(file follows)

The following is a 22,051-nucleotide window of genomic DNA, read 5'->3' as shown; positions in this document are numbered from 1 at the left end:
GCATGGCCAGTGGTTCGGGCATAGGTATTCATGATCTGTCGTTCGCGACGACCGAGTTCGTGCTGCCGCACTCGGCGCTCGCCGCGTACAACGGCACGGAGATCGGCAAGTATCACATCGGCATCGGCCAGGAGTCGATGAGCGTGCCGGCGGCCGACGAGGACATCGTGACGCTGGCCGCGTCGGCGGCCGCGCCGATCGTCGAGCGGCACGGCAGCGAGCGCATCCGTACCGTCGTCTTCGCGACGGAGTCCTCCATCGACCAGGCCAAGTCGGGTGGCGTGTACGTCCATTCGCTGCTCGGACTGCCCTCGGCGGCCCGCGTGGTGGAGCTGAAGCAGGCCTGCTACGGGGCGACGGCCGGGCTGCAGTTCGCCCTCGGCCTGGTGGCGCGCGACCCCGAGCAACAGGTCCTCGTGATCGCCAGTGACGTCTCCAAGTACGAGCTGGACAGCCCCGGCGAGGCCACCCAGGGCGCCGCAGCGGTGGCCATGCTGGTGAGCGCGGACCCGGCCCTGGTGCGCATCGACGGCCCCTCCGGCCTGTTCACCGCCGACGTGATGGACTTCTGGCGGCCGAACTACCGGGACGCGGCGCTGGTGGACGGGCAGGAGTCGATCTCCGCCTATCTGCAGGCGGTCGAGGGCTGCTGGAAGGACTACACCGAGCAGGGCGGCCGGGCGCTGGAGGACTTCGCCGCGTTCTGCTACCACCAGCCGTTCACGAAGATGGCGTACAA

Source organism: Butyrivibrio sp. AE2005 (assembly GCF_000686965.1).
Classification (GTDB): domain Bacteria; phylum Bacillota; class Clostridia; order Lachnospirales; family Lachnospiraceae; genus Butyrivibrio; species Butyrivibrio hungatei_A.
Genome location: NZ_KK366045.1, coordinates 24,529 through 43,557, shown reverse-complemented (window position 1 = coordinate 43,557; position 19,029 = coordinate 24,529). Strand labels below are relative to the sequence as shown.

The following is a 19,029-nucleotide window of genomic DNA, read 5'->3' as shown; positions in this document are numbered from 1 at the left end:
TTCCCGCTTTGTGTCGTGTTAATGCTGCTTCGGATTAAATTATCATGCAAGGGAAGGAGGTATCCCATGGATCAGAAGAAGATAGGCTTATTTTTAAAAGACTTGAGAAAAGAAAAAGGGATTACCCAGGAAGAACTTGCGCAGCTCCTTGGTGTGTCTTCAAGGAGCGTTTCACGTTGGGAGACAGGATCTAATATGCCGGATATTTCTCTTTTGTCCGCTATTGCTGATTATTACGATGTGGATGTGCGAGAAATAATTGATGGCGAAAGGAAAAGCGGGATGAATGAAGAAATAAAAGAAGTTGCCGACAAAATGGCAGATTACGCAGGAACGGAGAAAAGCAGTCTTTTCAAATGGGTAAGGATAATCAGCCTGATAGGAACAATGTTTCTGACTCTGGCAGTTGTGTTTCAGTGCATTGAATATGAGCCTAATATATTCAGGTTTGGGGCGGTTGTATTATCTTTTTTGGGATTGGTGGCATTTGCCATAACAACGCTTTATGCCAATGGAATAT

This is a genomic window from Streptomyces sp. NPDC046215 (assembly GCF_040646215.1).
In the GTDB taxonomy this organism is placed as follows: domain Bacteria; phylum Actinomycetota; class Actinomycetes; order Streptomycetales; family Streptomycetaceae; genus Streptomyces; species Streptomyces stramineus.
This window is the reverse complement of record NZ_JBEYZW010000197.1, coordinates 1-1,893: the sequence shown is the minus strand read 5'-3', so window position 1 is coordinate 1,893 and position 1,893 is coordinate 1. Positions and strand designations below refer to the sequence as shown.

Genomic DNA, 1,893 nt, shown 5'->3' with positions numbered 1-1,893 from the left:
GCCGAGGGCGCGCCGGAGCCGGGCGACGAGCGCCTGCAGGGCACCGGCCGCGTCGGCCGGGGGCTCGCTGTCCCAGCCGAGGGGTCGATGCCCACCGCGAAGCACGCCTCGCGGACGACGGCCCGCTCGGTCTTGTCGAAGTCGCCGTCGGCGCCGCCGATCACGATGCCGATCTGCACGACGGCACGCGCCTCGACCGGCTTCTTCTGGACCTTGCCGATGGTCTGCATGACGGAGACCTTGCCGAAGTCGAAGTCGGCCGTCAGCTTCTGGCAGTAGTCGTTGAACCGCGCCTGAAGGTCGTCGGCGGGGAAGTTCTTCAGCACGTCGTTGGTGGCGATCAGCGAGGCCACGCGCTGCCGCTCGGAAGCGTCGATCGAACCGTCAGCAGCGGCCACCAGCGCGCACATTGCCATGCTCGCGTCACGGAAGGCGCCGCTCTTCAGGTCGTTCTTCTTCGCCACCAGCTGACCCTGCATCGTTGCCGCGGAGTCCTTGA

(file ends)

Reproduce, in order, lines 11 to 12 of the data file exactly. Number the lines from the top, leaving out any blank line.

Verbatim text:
Genomic DNA, 1,893 nt, shown 5'->3' with positions numbered 1-1,893 from the left:
GCCGAGGGCGCGCCGGAGCCGGGCGACGAGCGCCTGCAGGGCACCGGCCGCGTCGGCCGGGGGCTCGCTGTCCCAGCCGAGGGGTCGATGCCCACCGCGAAGCACGCCTCGCGGACGACGGCCCGCTCGGTCTTGTCGAAGTCGCCGTCGGCGCCGCCGATCACGATGCCGATCTGCACGACGGCACGCGCCTCGACCGGCTTCTTCTGGACCTTGCCGATGGTCTGCATGACGGAGACCTTGCCGAAGTCGAAGTCGGCCGTCAGCTTCTGGCAGTAGTCGTTGAACCGCGCCTGAAGGTCGTCGGCGGGGAAGTTCTTCAGCACGTCGTTGGTGGCGATCAGCGAGGCCACGCGCTGCCGCTCGGAAGCGTCGATCGAACCGTCAGCAGCGGCCACCAGCGCGCACATTGCCATGCTCGCGTCACGGAAGGCGCCGCTCTTCAGGTCGTTCTTCTTCGCCACCAGCTGACCCTGCATCGTTGCCGCGGAGTCCTTGA